Consumer products companies’ effort to capture more detailed information about consumers presents a growing problem. Today, 80 percent of consumers say they are more likely to buy from consumer products companies that they believe protect their personal information. It must be noted though, that only 37 percent of those consumers believe that these companies are adequately doing so, according to new research from Deloitte LLP.
Deloitte’s new study, “Building Consumer Trust: Protecting personal data in the consumer product industry,” is based on two surveys completed last summer. One survey polled 70 U.S. consumer product industry executives and senior managers, and the second survey polled 2,001 adult U.S. consumers.
“Consumer product companies are collecting more detailed individual profiles, and unfortunately, the more data a company gathers, the more attractive that information becomes to malevolent parties,” says Pat Conroy, vice chairman, Deloitte LLP and consumer products sector leader. “Many of these companies have yet to establish themselves as stewards of consumer data protection, but stand to gain a great deal by strengthening their privacy and security practices and communicating them to consumers. Doing so can help distinguish these companies from competitors and subsequently impact purchase decisions.”
Consumers recognize that as companies invest more in targeted digital marketing and compile individual consumer profiles, it creates a greater risk for data breaches. At the same time, recent data breaches in various industries have heightened consumers’ awareness of data security and privacy. In the Deloitte survey, 83 percent of the participating consumers reported they were extremely or moderately aware of recent retail breaches. Furthermore, 83 percent of those consumers consider security breaches of personal data stored with consumer product companies to be a serious or moderate problem.
Making the situation more serious, 59 percent of the consumer respondents stated that the knowledge of a data breach at a company would negatively impact their likelihood of buying from that company. What’s more, only 51 percent of the consumer respondents say they would be “forgiving” of a consumer product company that experienced a breach as long as the company quickly addressed the issue.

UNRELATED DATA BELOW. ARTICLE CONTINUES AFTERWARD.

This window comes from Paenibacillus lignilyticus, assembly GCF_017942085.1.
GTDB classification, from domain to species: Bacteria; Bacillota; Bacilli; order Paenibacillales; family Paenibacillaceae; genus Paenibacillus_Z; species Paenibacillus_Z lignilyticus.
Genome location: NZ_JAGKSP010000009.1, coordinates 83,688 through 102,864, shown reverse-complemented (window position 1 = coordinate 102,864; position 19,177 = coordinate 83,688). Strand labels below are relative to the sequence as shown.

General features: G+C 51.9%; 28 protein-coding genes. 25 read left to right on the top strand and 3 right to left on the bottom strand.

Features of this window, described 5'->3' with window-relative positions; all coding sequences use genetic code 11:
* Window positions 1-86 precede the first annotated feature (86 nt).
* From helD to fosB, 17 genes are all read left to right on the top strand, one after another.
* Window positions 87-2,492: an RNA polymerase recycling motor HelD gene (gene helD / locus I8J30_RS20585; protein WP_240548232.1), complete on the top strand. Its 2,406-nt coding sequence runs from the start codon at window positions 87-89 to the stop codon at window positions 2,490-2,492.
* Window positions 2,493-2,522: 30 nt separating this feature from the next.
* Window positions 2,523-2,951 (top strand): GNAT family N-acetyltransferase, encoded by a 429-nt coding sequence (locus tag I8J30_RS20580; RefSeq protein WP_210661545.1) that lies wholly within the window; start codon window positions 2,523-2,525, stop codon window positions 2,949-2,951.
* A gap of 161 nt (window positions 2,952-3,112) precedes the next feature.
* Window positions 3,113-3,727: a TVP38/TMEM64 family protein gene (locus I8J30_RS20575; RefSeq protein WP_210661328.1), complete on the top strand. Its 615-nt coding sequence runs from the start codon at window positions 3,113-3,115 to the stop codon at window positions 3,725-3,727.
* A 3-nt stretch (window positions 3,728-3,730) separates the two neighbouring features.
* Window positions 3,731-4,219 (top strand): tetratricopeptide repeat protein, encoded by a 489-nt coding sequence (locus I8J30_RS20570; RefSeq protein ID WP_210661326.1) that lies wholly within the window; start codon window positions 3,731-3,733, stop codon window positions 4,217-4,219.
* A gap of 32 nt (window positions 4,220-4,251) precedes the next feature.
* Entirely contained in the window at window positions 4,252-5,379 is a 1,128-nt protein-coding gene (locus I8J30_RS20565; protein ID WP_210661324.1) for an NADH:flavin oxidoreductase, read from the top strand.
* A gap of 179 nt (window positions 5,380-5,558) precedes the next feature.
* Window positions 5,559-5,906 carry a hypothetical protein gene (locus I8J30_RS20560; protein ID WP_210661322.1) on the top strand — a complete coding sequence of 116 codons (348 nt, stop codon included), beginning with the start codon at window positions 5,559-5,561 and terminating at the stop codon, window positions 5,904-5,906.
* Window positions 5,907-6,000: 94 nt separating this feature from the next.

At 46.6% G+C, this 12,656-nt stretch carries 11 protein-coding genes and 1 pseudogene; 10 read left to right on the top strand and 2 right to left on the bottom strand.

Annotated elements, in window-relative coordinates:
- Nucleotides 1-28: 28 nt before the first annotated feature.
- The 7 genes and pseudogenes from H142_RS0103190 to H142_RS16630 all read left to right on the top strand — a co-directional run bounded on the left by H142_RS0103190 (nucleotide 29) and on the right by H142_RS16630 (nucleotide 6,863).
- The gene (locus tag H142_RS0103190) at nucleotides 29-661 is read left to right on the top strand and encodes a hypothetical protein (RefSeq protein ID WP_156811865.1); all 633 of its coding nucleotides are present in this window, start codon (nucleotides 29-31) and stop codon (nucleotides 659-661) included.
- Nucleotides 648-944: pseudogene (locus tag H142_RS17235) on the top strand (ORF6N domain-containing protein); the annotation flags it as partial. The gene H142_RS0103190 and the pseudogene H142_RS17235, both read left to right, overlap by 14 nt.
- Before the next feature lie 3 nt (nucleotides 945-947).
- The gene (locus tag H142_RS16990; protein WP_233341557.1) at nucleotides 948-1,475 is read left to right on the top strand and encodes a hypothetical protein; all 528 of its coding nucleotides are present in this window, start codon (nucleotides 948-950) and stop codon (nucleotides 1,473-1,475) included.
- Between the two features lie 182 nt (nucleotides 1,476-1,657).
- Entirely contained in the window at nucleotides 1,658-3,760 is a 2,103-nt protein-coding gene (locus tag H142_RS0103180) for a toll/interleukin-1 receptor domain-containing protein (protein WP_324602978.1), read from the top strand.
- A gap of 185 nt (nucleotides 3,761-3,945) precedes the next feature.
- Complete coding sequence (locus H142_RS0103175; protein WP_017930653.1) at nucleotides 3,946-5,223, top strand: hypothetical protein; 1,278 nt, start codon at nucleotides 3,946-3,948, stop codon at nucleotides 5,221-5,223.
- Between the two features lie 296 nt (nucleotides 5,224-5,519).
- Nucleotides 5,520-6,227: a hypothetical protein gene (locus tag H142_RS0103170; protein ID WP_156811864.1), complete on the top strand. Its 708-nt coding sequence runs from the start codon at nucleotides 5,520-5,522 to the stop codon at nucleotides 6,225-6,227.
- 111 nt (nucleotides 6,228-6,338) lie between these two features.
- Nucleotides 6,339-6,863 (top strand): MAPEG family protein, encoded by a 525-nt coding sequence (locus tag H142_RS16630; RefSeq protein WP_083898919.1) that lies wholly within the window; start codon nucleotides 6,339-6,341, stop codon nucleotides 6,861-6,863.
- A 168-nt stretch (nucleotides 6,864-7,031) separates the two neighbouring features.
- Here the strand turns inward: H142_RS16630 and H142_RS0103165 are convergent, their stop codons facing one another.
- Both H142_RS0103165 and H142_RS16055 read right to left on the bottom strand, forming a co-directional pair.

Despite a tendency to overestimate consumer comfort with data privacy and security practices, executives do recognize the risks. Reputational damage to the brand tops the list of risks executives cited (76 percent) with regard to data privacy and security in the survey, followed by loss of current consumers (69 percent) and loss of potential new consumers (64 percent).
The flip side of the coin, however, is many executives surveyed are less than completely confident in their own companies’ data and security practices. Only 41 percent of the surveyed executives believe consumer data privacy is “absolutely critical” at their company. Tellingly, 30 percent of the executives “strongly agree” that their company’s privacy and security policies have kept up with recent technology and regulatory changes, or that their company has a consumer communication strategy in place if a data breach occurs.
In the end, the Deloitte research shows many consumer product companies do not seem positioned to gain consumer trust based on their current data privacy and security strategies, policies and systems. On the other hand, as the report notes, the field appears wide open for consumer product companies to differentiate themselves through creating a reputation for strong data privacy and security practices. The report authors believe consumer product executives should consider viewing data privacy and security not just as a risk management issue, but as a potential source of competitive advantage that may be a central component of brand-building and corporate reputation.
What are your thoughts on data security at consumer products companies? As a consumer, how would learning about a data breach impact your purchasing decisions?